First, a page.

Figure 1. Links embedded in document
Figure 2. Links left and embedded in the document
Figure 3. Links at top-left
Figure 4. Links within a vertical frame
Twenty participants (9 males, 11 females) volunteered for this study. They ranged in ages from 18 to 58 with a mean age of 30.75 (S.D. = 12.6 years), with an average of 3.25 years in college. The median Web use for the participants was 7-14 hours per week (90% reported using it a few time per month or more).
Participants were presented with four documents, each with a different link arrangement. For each arrangement they were asked to find answers to 10 questions (such as, “Who found evidence linking tribes from Siberia to the Americas?”). Each question had to be properly answered within five minutes to be considered correct. Approximately 40 percent of the questions pertained to information located on the initial page, while the other 60 percent was located within a passage at a second level. This forced participants to read and integrate the content at both levels. Participants could search until they found the correct information by using the Back button, or until the time expired. The link arrangements, passages, and their associated questions were counterbalanced by means of a Latin square design.
After finishing all the questions for each condition, participants answered a satisfaction questionnaire. The questionnaire consisted of a 6-point Likert scale, with 1 = “Disagree” and 6 = “Agree” as anchors. The questionnaire items were: This site is easy to navigate, The information I need is easy to find, The arrangement of links promotes comprehension. After participants answered the respective questionnaires for each condition they ranked the link arrangements for general preference.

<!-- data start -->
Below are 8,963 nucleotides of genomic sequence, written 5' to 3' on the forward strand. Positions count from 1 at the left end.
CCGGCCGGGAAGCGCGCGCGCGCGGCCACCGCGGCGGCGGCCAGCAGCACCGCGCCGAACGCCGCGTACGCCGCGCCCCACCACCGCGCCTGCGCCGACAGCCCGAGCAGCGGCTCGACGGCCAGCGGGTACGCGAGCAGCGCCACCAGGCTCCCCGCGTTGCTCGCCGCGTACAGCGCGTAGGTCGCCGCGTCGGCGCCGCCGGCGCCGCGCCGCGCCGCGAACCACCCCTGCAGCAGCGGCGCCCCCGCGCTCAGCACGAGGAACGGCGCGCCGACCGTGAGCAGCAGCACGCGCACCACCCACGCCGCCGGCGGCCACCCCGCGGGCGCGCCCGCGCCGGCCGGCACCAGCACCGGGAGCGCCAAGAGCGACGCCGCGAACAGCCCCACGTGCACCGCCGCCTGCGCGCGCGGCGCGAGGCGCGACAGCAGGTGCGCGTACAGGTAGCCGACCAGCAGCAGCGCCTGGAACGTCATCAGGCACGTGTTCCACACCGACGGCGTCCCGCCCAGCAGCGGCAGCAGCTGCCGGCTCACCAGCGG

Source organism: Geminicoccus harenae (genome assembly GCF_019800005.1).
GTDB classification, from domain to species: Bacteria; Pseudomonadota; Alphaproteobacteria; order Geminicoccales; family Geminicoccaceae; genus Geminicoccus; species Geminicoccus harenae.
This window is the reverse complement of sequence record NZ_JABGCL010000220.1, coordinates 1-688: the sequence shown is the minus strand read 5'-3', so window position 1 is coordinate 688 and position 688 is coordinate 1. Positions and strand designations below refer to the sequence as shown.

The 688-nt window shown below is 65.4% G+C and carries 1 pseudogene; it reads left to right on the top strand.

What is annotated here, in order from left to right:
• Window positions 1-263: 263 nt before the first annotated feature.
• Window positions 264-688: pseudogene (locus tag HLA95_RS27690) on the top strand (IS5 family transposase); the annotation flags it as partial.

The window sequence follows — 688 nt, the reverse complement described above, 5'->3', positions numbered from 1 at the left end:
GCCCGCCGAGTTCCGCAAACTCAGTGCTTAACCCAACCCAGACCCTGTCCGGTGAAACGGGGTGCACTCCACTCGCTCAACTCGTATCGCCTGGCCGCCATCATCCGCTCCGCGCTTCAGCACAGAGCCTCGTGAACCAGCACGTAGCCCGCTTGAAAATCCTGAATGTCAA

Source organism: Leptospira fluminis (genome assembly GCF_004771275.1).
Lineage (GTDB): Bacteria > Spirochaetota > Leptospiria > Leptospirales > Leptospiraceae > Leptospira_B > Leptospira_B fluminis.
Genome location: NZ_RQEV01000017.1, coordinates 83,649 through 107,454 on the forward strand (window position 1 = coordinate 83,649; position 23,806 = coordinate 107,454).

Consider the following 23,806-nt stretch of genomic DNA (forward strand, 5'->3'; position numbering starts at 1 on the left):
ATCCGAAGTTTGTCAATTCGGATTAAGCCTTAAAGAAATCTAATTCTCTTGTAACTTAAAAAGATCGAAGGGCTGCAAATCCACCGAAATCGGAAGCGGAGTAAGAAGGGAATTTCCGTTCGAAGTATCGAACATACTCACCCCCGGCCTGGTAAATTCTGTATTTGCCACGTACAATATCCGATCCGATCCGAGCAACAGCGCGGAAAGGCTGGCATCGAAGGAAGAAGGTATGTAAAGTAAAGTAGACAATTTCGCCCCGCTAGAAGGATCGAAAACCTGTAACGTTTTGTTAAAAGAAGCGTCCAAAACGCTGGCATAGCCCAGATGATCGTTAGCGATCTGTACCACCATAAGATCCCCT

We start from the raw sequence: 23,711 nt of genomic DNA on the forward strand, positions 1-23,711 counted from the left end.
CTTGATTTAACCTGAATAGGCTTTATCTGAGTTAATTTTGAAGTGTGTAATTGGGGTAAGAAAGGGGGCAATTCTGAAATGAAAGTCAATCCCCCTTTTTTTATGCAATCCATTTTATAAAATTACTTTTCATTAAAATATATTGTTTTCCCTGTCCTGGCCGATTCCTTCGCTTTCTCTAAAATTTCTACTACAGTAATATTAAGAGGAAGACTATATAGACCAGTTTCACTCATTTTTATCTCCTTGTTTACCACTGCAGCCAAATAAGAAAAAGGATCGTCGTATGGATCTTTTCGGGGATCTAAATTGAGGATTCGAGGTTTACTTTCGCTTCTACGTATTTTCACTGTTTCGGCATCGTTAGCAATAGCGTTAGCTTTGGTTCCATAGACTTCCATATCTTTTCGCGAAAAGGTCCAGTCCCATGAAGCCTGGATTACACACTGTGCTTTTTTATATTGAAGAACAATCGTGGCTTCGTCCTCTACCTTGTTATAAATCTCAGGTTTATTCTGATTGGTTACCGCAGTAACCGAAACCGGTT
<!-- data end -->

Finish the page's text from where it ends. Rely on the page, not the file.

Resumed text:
Results and Discussion
A within-subject ANOVA design was used to investigate search time and perceived search efficiency for four types of link conditions.
Assessing the time needed to complete the search tasks for each link arrangement produced results approaching significance [F (3, 54) = 2.42, p = .08]. As shown in Table 1, the Left-Embedded condition had the fastest search time and the Top-Left condition had the slowest.
Table 1. Mean search time – Mean (Standard Deviation).
|Search time (sec.)||592.0 (222.3)||529.7 (195.9)||601.8 (258.1)||711.9 (189.8)|
Perceptions of Search Efficiency
Mean perceptions of search efficiency are shown in Table 2. Significant differences were revealed for ease of navigation [F (3, 57) = 2.99, p<. 05]. Post hoc analysis indicated that Left-Embedded and Frame conditions had significantly greater perceptions of ease of navigation compared to the Top-Left condition. Participants also indicated that information in the Left-Embedded and Frame conditions were significantly easier to find when compared to the Top-Left condition [F (3, 57) = 4.67, p<. 05]. Examining the perception that the arrangement of links promoted comprehension revealed significant differences in that the Left-Embedded condition had significantly higher perceptions of comprehension than the Top-Left condition [F (3, 57) = 3.60, p<. 05]. Thus, in all three measures, the Top-Left condition was perceived as having the lowest levels of search efficiency.
Table 2. Perceptions of search efficiency – Mean (Standard Deviation).
|Easy to navigate||4.20 (1.32)||4.30 (1.22)||4.45 (1.36)||3.50 (1.32)|
|Easy to find info.||3.40 (1.39)||3.95 (1.19)||3.95 (1.47)||2.80 (1.20)|
|Easy to comprehend||3.50 (1.43)||4.30 (1.08)||3.80 (1.58)||2.95 (1.28)|